|Sorry, Ryan. This review's gonna be a hard one for you.|
I am such a huge fan of A Time to Kill and, more specifically, Matthew McConaughey's performance in the film that when I saw the oft-shirtless actor was starring in another courtroom film, I was thrilled. It'd be a return to form! He'd recapture the magic of his brilliant Jake Brigance!
And to be fair, he did--McConaughey gave a brilliant performance considering what he was handed. Unfortunately, he wasn't handed much worth writing home about. This soggy, overdone, overstuffed film doesn't bring anything new or exciting to the world of film and manages to screw up the more familiar elements by becoming repetitive and half-baked.
The central conceit is that McConaughey's amoral attorney Mickey Haller is called to represent a rich boy accused of sexual assault (played by Ryan Phillipe, who can't seem to channel his rich brat style into a strong performance here). He's soon caught in a much bigger, more convoluted web thanks to the client's lies, which forces Haller into a moral bind while dealing with more angry detectives than you can count (the most infuriatingly familiar of which is played by Breaking Bad's Bryan Cranston--he's quite angry for someone with so little backstory) and his ex-wife, a prosecutor who loves to nag him (played with gusto by Marisa Tomei--it's sad she's got so little to do other than be irritating).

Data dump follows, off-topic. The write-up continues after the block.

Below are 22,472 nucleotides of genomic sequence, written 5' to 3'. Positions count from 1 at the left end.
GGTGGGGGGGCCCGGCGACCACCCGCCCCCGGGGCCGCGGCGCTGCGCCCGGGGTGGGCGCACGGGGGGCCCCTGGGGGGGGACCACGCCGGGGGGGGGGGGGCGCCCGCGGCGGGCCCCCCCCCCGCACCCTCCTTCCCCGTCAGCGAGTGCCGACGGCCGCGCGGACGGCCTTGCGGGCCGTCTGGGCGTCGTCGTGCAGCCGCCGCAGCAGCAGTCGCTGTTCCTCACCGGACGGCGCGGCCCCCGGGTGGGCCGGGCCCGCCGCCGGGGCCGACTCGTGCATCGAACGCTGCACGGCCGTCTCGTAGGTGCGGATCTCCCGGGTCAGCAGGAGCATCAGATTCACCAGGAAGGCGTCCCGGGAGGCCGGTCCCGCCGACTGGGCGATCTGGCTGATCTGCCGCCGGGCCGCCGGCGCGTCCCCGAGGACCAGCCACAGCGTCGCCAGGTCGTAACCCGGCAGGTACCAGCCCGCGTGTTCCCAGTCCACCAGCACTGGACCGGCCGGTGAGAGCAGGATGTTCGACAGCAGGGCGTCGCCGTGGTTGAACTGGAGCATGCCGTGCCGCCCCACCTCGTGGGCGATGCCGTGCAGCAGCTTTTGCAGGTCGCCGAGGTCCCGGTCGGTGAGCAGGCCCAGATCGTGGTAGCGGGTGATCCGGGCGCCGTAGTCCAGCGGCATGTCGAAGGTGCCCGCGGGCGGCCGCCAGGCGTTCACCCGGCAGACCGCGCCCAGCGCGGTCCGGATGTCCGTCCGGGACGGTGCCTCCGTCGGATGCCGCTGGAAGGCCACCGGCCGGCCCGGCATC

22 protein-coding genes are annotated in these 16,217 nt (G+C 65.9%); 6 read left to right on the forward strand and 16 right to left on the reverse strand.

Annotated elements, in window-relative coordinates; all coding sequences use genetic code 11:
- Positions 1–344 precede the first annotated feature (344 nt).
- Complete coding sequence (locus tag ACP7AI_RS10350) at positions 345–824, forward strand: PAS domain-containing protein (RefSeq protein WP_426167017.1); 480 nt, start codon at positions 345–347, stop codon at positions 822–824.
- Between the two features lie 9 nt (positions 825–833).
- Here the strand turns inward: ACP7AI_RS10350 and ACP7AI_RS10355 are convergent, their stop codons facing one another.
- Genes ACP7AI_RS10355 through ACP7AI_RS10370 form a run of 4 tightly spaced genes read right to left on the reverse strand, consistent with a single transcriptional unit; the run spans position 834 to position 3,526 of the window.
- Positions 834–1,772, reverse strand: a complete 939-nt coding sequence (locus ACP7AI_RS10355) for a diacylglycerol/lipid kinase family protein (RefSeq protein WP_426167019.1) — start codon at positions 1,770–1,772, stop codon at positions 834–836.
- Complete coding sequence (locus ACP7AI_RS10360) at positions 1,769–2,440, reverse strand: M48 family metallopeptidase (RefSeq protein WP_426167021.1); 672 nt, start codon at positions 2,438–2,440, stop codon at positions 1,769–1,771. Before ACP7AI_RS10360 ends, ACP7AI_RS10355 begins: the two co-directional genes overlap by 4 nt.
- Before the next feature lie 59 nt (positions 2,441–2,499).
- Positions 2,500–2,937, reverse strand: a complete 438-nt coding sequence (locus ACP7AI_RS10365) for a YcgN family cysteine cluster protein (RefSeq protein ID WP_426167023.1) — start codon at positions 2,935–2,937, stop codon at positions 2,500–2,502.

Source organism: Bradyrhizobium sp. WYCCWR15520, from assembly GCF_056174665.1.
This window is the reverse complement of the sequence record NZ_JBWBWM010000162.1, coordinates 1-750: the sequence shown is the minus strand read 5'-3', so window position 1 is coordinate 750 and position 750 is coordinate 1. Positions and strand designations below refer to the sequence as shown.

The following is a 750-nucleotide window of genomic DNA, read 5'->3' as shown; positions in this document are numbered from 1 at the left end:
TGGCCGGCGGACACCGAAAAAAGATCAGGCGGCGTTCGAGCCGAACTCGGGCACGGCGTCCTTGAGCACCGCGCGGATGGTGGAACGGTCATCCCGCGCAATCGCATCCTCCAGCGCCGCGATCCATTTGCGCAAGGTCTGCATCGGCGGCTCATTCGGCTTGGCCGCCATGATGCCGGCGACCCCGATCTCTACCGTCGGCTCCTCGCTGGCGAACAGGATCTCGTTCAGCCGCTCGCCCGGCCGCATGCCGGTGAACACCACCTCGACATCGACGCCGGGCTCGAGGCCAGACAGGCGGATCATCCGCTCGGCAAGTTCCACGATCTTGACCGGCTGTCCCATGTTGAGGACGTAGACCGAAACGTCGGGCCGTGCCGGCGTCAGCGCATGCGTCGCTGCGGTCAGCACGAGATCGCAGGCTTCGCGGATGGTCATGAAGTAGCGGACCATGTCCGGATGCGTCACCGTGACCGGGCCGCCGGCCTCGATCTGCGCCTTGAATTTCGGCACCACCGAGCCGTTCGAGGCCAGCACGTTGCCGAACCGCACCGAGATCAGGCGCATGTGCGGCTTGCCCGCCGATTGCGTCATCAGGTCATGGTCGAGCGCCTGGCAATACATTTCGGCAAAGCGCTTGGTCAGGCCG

Obviously, the story has plenty of twists and turns--too many, one might say. I counted four or five possible ending points before reaching the real ending. The screenwriter clearly figured more underdeveloped characters was better than fewer developed ones, which led to many, many loose ends needing tying up at the end of the film. But you'll be shocked at how little you care--after all, these are characters with absolutely no real introduction or history to them. In fact, by the end of the film you're more bored and annoyed than anything else.
It's a shame, this could have been a really fantastic character piece if the screenwriter had allowed it to be or the director of photography had stopped shaking the camera so damn much and captured the subtleties of McConaughey's acting. But this is a movie filled with missed opportunities for greatness. Instead, it's not even good--it's just a big disappointment. C-